The first years


Giacinto Prandelli was born on 8th February in Lumezzane, just outside Brescia, the third of eight siblings. His father, Giovanbattista, owned a flourishing metal-working company; his mother, Maria, was to be the most ardent supporter of her son’s decision to undertake a singing career.

He was christened Giacinto in honour of his grandfather. He attended the parish-run Schola Cantorum, where he had his first musical encounters as a young  chorister. 


He did his compulsory military service in Milan, and at the Military Unit in Monza, where he was assigned clerical tasks. 


On the advice of his cousin Mina, a far-sighted teacher of letters, he enrolled in a singing contest in La Spezia, and won. He was noticed there by a singing voice expert, who introduced him to Brescia-born baritone Edmondo Grandini.

Gradini offered him hospitality and taught him free of charge – Giacinto’s father was still unaware of his son’s musical aspirations. A few months later Prandelli made a highly successful debut at the Teatro Verdi di Busseto. Also debuting at the same concert was Carlo Bergonzi, another tenor destined to make a name for himself.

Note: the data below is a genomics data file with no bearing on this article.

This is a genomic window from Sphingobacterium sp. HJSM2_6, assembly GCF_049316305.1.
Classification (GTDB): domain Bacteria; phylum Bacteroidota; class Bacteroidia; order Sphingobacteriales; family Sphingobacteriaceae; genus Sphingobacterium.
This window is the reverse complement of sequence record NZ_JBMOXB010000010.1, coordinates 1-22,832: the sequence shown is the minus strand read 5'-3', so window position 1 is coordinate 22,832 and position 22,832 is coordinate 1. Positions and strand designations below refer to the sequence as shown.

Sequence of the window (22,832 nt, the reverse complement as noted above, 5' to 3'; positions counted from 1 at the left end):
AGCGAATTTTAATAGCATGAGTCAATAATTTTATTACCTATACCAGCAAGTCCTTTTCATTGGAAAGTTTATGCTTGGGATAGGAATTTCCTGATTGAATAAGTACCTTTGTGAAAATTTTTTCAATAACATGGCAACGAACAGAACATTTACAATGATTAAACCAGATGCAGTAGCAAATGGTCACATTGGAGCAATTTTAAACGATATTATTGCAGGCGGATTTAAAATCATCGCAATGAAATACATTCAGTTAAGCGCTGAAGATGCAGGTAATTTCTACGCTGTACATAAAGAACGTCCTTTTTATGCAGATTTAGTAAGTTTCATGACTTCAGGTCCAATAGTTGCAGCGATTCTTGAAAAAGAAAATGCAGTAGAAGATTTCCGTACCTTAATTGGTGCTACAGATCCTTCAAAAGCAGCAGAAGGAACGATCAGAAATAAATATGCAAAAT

While attending a friend’s audition at the Teatro Donizetti in Bergamo, he shyly stepped forward when a tenor voice was requested,  and was promptly signed up by the renowned orchestra conductor Gianandrea Gavazzeni. Although it was wartime, he debuted in Il mito di Caino by the Brescian composer Franco Margola.


Giacinto Prandelli moved to Milan, the temple of opera, where he studied under Maestro Nardini. An EIAR official who had heard him sing before summoned him to Rome for an audition. 

This was the year in which the tenor’s career really took off. He played Alfredo in La Traviata at the Teatro Reale dell'Opera, and a few years later debuted in the most  important operas in the lyrical repertoire, including La Bohème, Madame Butterfly, Wally, Tosca, La Gioconda, Rigoletto, Manon Lescaut and, last but not least, Werther, an opera that was to become one of Prandelli’s favourites. 


After  September 8th Italy surrender,   the tenor undertook a hazardous journey back to Lumezzane to attend to his sick father. He returned to Milan a few months later, and there resumed his career with renewed vigour. Numerous were the occasions, during this dark period of Italian history, that he escaped the Nazi-Fascist round-ups.